Arts-based method to detect school bullying
Co-authors Daria Hanolainen and Elena Semenova created and tested an experimental method of graphical vignettes - a set of incomplete comic strips which kids are asked to complete using their own creative vision. The paper discusses possible applications for the method. (2020-05-18)

Social media influencers could encourage adolescents to follow social distancing guidelines
Public health bodies should consider incentivizing social media influencers to encourage adolescents to follow social distancing guidelines, say researchers. Many adolescents are choosing to ignore the guidelines set out by governments during the COVID-19 pandemic, and peer-to-peer campaigns are likely to be more successful in changing attitudes. (2020-05-12)

Psychological scars for child burn survivors hurt more than physical wounds
Children and young adult burn survivors are more troubled by staring, bullying, and uncomfortable questions than the actual physical discomfort and memories of their accidents, according to research that was selected to be presented at the American Burn Association's Annual Meeting and published in the Journal of Burn Care & Research. While treatment is typically focused primarily on acute care for physical wounds, the surveys suggest that survivors are left with few tools to handle social anxieties and traumatizing memories. (2020-05-12)

Chronic illness in childhood linked to higher rates of mental illness
Children with long-term health conditions may be more likely to experience mental illness in early adolescence than healthy children, according to new research from Queen Mary University of London. (2020-05-04)

Teens who feel empowered are less likely to bully, harass, commit sexual violence
Teens who feel personally empowered are less likely to bully, harass or commit acts of sexual violence, according to a study by Rutgers University, the University of Nebraska, and the University of New Hampshire. (2020-03-18)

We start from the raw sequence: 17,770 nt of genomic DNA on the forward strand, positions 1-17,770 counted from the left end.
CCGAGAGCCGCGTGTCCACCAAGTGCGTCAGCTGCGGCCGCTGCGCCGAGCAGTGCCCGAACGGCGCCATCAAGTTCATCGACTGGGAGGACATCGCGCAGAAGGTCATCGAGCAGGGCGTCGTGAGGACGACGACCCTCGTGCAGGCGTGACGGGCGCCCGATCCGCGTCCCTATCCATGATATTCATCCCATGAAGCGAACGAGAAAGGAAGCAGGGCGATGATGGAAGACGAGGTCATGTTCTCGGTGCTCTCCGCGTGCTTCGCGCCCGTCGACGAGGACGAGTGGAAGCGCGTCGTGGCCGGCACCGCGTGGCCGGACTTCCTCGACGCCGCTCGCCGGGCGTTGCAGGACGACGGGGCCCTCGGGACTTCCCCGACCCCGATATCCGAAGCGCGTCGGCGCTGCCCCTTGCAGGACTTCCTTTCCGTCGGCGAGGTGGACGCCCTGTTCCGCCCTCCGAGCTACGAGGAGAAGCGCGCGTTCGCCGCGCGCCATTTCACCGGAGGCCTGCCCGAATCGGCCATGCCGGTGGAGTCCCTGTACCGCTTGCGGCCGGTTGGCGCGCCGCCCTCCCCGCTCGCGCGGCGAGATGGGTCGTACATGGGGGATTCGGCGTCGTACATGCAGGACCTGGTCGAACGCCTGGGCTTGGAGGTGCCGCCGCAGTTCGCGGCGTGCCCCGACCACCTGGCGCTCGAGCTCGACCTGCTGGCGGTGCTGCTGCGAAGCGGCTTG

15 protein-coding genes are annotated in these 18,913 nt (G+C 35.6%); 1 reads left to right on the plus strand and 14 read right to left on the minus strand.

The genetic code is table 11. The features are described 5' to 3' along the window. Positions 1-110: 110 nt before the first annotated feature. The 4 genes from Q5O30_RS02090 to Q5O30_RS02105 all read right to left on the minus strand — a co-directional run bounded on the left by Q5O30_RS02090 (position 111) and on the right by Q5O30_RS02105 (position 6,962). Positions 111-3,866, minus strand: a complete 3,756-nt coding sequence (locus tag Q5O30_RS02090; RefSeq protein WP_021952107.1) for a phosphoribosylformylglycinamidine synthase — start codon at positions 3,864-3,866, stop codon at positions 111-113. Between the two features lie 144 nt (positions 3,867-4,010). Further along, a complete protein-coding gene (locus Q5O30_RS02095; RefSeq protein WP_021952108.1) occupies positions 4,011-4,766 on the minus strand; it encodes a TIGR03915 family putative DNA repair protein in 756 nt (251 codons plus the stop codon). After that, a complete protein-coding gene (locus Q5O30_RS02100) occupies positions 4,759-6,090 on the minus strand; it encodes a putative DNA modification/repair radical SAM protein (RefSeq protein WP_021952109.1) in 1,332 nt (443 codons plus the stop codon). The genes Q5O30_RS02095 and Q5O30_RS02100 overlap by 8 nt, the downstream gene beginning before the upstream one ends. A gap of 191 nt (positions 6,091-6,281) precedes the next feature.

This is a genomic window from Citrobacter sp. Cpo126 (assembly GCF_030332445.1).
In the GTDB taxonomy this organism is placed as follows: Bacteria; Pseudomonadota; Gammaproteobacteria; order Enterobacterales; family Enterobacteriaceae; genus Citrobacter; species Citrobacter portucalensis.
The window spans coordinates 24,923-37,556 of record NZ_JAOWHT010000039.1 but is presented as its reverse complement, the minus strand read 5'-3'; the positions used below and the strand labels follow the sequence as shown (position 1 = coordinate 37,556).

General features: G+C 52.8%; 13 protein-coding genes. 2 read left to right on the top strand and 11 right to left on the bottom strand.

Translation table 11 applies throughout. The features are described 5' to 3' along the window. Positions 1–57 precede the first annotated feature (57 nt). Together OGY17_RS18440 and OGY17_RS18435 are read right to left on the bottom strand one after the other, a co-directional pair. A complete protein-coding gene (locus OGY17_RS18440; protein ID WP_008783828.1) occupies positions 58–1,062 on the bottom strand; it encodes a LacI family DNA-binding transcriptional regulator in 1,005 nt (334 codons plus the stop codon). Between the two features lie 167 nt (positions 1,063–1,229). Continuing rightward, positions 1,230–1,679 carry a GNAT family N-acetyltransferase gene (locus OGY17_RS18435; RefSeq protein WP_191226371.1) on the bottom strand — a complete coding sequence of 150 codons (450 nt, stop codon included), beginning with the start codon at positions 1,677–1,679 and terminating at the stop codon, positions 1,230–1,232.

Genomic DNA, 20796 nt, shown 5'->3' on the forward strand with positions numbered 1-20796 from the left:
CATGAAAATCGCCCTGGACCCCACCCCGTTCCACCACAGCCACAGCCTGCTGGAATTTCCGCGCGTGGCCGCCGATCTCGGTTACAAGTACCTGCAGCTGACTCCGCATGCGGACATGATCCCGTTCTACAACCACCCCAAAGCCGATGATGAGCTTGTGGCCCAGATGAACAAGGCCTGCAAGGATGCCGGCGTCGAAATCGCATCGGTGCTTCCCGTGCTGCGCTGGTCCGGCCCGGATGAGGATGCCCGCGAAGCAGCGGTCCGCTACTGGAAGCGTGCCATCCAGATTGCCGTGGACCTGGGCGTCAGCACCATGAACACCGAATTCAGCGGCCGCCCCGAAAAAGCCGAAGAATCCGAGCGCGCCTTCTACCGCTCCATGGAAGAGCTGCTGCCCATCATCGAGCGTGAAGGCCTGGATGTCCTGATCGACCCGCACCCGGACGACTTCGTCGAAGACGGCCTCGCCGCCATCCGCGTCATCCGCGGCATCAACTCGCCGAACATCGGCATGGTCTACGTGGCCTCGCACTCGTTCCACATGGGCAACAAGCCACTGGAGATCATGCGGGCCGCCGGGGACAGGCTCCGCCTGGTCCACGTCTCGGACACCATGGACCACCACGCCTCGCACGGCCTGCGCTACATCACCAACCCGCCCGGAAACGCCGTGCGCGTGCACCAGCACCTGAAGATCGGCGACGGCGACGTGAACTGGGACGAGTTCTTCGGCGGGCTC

Weight-based bullying linked to increased adolescent alcohol, marijuana us
Adolescents who are bullied about their weight or body shape may be more likely to use alcohol or marijuana than those who are not bullied, according to new research published by the American Psychological Association. (2020-02-25)

Cyberbullying Linked to Increased Depression and PTSD
Cyberbullying had the impact of amplifying symptoms of depression and post-traumatic stress disorder in young people who were inpatients at an adolescent psychiatric hospital, according to a new study published in the Journal of Clinical Psychiatry. The study addressed both the prevalence and factors related to cyberbullying in adolescent inpatients (2020-01-21)

Boys who are bullied online may have more risky sex
Recent research suggests that adolescent boys who are cyber bullied pursue risky sexual behaviors more frequently than girls who are cyber bullied. Results may reflect a culture of toxic masculinity and highlight the need to pay special attention to male victims, who may be reluctant to self-identify, and therefore, at greater risk of negative health outcomes. (2020-01-06)

Parental coaching adolescents through peer stress
During early adolescence, especially the transition to middle school, kids face a number of challenges both socially and academically. Parents can act as social 'coaches,' offering support and advice to youth as they navigate these challenges. University of Illinois researchers are finding that not all kids benefit from the same types of parental coaching because kids respond to stress differently. (2019-12-18)

Training middle-school educators to identify suicide warning signs
New research from Case Western Reserve University examined the impact of virtual training on the mental-health and suicide-prevention skills of more than 33,000 middle-school educators. The researchers found, overwhelmingly, that those who completed the training had 'higher levels of preparedness' in identifying suicide warning signs than participants at the pre-test evaluation. (2019-12-11)

Bullying others increases the risk of developing mental health problems and vice versa
A new study suggests there is a two-way relationship between bullying perpetration and mental health problems among U.S. youth. Researchers report that bullying perpetration increased the risk of developing internalizing problems, and having internalizing problems increased the probability of bullying others. While previous research has focused on the causes and consequences of bullying victimization, this is the first study to comprehensively explore the time sequence between bullying perpetration and mental health problems. (2019-12-04)

Family support reduces chance of school and workplace bullying
Having a supportive family environment makes school-age LGB children in the UK significantly less likely to be victims of bullying, according to new research by Anglia Ruskin University (ARU). (2019-12-02)